The Lab is home to a lively group of more than 60 PhD, Masters and Honours candidates in creative writing, design, media, literary studies and allied fields. Alongside our creative project and thesis-based candidates, we have an invitation program for PhDs by creative practice through the PRS Australia (based in Melbourne) and the PRS Asia (based in Ho Chi Minh City, Vietnam).
Examples of the research undertaken by recent alumni and current students include:
Alvin Pang, a Singaporean poet, writer, editor and scholar with over two decades of international creative practice experience, has been published in more than twenty languages worldwide. In his 2020 PhD, conducted through the PRS Asia program, he explored the possibilities of literary practice conducted across multiple languages, genres, careers and communities.
Tresa’s practice-based study explores the ethics of writing other people’s stories in fiction. It focused on the creation of a novel manuscript, and examined stories written about refugees when the writer is from a different background to the characters. It argued that increased consultation with people from the backgrounds represented in the novel produces a different kind of manuscript to the one a writer might produce without this interaction.
My research creatively and critically engages with Simone de Beauvoir’s existential philosophy, her feminist thought and her theory of the novel — fiction as a valid and innovative method for exploring philosophical thought; one not inferior to other forms, and in which “living discovery” (Beauvoir 269) occurs for both the writer and the reader.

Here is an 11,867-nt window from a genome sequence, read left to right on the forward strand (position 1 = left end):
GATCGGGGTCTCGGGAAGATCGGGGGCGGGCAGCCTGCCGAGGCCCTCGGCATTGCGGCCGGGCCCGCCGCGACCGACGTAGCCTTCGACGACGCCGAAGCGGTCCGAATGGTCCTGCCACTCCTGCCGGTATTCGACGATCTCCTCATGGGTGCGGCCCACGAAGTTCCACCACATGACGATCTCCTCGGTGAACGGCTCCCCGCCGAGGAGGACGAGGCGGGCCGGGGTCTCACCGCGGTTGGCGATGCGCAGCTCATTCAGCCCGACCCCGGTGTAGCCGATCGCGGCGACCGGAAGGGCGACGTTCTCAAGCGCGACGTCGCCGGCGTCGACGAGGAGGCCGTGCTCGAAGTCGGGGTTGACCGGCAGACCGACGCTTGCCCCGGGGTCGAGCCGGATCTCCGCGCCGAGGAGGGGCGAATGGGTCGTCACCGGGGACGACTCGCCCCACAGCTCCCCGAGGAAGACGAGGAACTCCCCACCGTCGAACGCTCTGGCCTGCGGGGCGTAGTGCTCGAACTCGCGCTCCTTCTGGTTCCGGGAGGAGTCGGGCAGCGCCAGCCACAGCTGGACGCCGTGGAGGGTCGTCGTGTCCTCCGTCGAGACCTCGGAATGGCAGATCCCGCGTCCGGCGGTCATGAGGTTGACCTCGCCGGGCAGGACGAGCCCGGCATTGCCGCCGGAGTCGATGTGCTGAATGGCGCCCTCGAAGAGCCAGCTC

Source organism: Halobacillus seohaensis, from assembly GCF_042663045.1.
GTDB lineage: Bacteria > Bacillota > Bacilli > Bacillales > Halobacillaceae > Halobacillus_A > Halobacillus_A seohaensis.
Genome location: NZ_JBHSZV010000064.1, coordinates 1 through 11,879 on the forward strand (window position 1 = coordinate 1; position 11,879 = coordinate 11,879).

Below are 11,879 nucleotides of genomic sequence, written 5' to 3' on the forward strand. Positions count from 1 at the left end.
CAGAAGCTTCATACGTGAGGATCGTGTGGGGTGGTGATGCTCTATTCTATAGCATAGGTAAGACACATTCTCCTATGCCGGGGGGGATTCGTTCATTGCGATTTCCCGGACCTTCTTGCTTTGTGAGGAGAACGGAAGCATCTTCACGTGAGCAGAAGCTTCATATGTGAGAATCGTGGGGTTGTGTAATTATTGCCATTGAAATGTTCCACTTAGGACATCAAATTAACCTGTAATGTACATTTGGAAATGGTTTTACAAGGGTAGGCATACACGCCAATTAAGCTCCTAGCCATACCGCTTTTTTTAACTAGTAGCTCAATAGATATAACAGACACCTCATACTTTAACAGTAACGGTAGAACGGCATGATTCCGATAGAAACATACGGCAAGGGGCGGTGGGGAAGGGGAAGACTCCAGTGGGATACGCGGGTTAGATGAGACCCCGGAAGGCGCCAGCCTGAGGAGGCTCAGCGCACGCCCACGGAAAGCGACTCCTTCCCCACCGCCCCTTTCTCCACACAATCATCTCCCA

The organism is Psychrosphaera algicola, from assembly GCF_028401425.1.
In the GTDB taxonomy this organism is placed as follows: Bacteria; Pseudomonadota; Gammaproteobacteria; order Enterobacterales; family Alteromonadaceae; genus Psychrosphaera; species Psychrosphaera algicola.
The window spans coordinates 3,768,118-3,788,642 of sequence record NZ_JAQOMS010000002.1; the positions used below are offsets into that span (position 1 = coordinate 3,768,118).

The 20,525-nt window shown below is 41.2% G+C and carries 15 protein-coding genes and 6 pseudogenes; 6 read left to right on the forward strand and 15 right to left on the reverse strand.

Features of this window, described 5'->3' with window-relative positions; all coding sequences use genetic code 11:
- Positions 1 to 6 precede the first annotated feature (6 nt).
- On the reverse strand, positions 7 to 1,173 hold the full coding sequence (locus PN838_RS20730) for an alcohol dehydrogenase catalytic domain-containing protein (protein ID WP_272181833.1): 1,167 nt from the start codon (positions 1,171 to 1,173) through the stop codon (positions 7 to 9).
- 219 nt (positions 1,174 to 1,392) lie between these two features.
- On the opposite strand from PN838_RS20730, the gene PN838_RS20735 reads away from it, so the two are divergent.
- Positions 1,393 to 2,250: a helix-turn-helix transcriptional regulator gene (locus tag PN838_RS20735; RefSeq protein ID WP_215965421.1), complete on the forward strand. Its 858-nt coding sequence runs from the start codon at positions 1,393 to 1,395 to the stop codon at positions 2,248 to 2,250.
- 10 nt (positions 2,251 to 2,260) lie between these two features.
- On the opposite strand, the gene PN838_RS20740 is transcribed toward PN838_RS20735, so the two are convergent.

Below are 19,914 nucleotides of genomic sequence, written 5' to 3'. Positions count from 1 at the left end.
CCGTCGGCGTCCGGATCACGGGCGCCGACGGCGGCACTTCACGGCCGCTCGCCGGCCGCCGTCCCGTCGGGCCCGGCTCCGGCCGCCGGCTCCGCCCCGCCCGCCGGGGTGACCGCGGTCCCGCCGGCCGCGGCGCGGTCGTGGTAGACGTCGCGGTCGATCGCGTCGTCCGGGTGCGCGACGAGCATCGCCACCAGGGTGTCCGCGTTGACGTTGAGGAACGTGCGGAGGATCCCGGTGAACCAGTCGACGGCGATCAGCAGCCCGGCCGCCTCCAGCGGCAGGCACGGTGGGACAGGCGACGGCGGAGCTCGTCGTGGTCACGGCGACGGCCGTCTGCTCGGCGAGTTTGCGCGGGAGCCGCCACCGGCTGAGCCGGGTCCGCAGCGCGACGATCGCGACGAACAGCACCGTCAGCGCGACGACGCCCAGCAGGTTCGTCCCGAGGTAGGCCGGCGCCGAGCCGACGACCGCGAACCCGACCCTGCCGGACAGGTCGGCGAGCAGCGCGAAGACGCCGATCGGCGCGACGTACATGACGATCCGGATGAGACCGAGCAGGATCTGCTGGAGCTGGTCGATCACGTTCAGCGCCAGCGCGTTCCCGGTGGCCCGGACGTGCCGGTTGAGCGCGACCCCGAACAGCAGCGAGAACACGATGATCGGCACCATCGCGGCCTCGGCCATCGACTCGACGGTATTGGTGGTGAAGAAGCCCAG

Psychoanalytic methods of working with unconscious material in the clinical setting might offer models for working with such material in a writing practice. Could states of mind that have been proposed by psychoanalytic thinkers as offering ways of noticing associations and generating unseen connections provide tools for the writer’s capacity to generate meaning in a narrative?
Pooja is a writer, educator, performer and festival maker based in Singapore. Her practice and research, conducted through the PRS Asia Program, are interested in ways marginalised and minority bodies can reclaim agency when making work in spaces and places not catered and designed for them. Her methodologies involve text based strategies and placemaking with the aim of creating engaged and activated communities.
My PhD research is an account of poetic experimentation; it describes an interrogation of feminist genealogies and feminist poetry within the constraint of an imagined ‘office’. The results became Moxie (Vagabond Press, 2020), a poetry collection displaying its own knowledge of historical precedents. I call this creative practice ‘Vintage Feminism’.
In order to maintain the highest levels of supervision for prospective students, the School of Media & Communication offers a set list of projects that build on our recognised research and supervision strengths.
Prospective students are invited to examine the lists below and to identify their preferred project. Applicants are required to discuss their selected project with the listed supervisor in the first instance, before following the application process outlined here.
For further information on the admissions process, please contact firstname.lastname@example.org
The School of Media & Communication enables postgraduate students to pursue their research and creative interests and extend their critical skills under the guidance of dedicated academic supervisors.
Acknowledgement of country
RMIT University acknowledges the people of the Woi wurrung and Boon wurrung language groups of the eastern Kulin Nation on whose unceded lands we conduct the business of the University. RMIT University respectfully acknowledges their Ancestors and Elders, past and present. RMIT also acknowledges the Traditional Custodians and their Ancestors of the lands and waters across Australia where we conduct our business. - Artwork created by Louisa Bloomer